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    New York Times: Official Assails Sharing of Passenger Data

    The New York Times reports on negotiations concerning the sharing of traveler data between European Union countries and the United States:

    BRUSSELS — Raising the stakes in a trans-Atlantic struggle over data privacy, an influential lawmaker said Tuesday that the European Parliament should reject a deal between the European Union and the United States that aims at sharing information about air passengers as a way to fight serious crime and terrorism.

    Sophie in ’t Veld, a Dutch member of the Parliament who previously helped lead efforts to block an initiative for sharing banking information with the United States, said the air passenger deal failed to address earlier concerns raised by the Parliament, and was incompatible with other European legislation. […]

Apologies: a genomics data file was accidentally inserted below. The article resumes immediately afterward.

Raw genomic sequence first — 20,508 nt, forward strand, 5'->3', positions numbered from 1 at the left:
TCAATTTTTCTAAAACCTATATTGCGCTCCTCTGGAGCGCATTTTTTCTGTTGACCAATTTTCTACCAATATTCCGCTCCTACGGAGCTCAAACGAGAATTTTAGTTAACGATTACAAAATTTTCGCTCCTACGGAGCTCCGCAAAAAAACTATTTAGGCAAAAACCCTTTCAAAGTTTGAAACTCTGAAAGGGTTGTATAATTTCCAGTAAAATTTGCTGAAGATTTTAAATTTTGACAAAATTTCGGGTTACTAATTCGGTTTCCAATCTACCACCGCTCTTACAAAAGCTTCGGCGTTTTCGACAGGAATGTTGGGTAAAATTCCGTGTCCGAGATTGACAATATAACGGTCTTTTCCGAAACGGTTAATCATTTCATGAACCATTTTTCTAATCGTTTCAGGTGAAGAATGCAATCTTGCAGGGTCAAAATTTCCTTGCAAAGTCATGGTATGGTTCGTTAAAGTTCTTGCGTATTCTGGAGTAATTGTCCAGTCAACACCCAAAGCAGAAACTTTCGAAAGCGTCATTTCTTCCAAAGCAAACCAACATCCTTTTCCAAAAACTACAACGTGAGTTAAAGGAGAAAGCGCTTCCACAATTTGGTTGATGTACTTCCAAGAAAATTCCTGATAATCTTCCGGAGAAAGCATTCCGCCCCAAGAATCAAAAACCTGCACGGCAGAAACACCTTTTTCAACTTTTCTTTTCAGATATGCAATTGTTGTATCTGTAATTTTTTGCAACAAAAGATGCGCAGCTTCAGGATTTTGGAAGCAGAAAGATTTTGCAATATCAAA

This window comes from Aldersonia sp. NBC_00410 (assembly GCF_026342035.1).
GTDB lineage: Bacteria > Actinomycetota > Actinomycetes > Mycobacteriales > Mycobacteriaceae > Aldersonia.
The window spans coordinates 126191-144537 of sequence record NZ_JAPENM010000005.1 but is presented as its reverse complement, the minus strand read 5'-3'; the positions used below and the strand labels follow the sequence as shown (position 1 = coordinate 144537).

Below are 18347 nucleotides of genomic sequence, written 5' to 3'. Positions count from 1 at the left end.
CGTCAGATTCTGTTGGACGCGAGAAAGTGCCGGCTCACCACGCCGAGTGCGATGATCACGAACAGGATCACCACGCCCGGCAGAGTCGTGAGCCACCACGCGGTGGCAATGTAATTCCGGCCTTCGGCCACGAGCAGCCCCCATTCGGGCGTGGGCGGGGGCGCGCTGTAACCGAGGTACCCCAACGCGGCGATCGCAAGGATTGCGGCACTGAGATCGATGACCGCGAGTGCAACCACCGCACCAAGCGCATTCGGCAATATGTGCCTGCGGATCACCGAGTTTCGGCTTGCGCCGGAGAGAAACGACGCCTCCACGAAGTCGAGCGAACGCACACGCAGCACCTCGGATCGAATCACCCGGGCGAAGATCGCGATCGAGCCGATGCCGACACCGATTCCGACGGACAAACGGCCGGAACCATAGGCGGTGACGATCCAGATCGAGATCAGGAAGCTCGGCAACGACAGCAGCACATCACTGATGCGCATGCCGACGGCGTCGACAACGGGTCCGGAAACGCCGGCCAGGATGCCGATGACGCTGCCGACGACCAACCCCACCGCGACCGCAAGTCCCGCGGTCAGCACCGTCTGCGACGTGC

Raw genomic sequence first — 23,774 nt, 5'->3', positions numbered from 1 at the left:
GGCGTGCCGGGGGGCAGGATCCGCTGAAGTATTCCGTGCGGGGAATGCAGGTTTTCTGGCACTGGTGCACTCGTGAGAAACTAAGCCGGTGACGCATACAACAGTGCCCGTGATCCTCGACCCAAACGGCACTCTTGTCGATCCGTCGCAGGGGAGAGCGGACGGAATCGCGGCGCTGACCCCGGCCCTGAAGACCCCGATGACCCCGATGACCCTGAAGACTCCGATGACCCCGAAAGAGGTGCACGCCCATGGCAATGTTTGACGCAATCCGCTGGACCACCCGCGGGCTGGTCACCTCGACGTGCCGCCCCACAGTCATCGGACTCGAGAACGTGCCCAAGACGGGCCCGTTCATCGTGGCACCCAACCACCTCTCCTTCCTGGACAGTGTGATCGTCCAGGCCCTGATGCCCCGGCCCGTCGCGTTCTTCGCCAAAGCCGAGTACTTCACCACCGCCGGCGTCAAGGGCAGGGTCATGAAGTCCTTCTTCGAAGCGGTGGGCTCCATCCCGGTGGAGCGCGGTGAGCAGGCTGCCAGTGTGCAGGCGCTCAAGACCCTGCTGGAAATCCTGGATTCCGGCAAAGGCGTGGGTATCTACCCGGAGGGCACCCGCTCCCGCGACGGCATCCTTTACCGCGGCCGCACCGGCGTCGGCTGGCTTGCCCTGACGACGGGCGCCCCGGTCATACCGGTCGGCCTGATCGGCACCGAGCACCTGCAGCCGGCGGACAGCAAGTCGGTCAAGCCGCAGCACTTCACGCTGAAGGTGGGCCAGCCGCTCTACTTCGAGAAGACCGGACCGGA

A majority of E.U. member governments approved the air passenger deal in December, although Germany and Austria abstained because they still had serious concerns about the effects of the deal on privacy.

    Ms. in ’t Veld’s recommendation is not binding, but if she gathers enough support the Parliament could block the agreement when it comes to a vote in April.

    A rejection by the Parliament could leave major commercial airlines serving trans-Atlantic routes in a form of legal limbo.

    The airlines would still be required by U.S. authorities to share information on their passengers, but the airlines could also face lawsuits from passengers who claim that sharing that information goes against European privacy standards.

    Even so, the likelihood of a disruption to air traffic is slight. If needed, U.S. authorities would still be able to gather information under bilateral arrangements with individual European countries. […]

    The dispute over so-called passenger name records — which can include names, addresses, phone numbers, itineraries and credit card numbers — is another example of a gulf over privacy between Americans and the Europeans, many of whom favor the rights of the individual over the needs of governments and corporations.

     

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